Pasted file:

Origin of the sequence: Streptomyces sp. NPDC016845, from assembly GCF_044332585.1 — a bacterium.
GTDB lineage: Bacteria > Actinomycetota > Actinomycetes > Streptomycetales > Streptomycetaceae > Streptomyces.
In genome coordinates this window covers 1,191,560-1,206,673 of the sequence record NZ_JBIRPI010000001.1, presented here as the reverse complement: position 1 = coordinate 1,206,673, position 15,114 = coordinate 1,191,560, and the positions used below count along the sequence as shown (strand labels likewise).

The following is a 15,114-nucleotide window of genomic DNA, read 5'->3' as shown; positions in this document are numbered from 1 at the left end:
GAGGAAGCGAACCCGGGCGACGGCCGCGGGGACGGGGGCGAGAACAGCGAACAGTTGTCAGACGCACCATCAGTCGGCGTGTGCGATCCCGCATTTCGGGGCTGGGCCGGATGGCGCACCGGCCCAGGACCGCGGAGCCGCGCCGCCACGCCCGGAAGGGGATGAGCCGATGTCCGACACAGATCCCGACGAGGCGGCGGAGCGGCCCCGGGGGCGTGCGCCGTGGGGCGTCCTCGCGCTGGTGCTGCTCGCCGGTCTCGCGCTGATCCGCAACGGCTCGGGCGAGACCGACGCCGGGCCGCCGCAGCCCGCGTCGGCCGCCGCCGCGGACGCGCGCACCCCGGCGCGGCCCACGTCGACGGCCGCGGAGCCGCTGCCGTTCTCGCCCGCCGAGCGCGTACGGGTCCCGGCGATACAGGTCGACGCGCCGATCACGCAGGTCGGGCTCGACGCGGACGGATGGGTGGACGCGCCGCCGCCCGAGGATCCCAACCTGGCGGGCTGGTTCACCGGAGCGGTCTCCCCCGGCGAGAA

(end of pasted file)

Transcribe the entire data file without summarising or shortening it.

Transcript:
Origin of the sequence: Streptomyces sp. NPDC016845, from assembly GCF_044332585.1 — a bacterium.
GTDB lineage: Bacteria > Actinomycetota > Actinomycetes > Streptomycetales > Streptomycetaceae > Streptomyces.
In genome coordinates this window covers 1,191,560-1,206,673 of the sequence record NZ_JBIRPI010000001.1, presented here as the reverse complement: position 1 = coordinate 1,206,673, position 15,114 = coordinate 1,191,560, and the positions used below count along the sequence as shown (strand labels likewise).

The following is a 15,114-nucleotide window of genomic DNA, read 5'->3' as shown; positions in this document are numbered from 1 at the left end:
GAGGAAGCGAACCCGGGCGACGGCCGCGGGGACGGGGGCGAGAACAGCGAACAGTTGTCAGACGCACCATCAGTCGGCGTGTGCGATCCCGCATTTCGGGGCTGGGCCGGATGGCGCACCGGCCCAGGACCGCGGAGCCGCGCCGCCACGCCCGGAAGGGGATGAGCCGATGTCCGACACAGATCCCGACGAGGCGGCGGAGCGGCCCCGGGGGCGTGCGCCGTGGGGCGTCCTCGCGCTGGTGCTGCTCGCCGGTCTCGCGCTGATCCGCAACGGCTCGGGCGAGACCGACGCCGGGCCGCCGCAGCCCGCGTCGGCCGCCGCCGCGGACGCGCGCACCCCGGCGCGGCCCACGTCGACGGCCGCGGAGCCGCTGCCGTTCTCGCCCGCCGAGCGCGTACGGGTCCCGGCGATACAGGTCGACGCGCCGATCACGCAGGTCGGGCTCGACGCGGACGGATGGGTGGACGCGCCGCCGCCCGAGGATCCCAACCTGGCGGGCTGGTTCACCGGAGCGGTCTCCCCCGGCGAGAA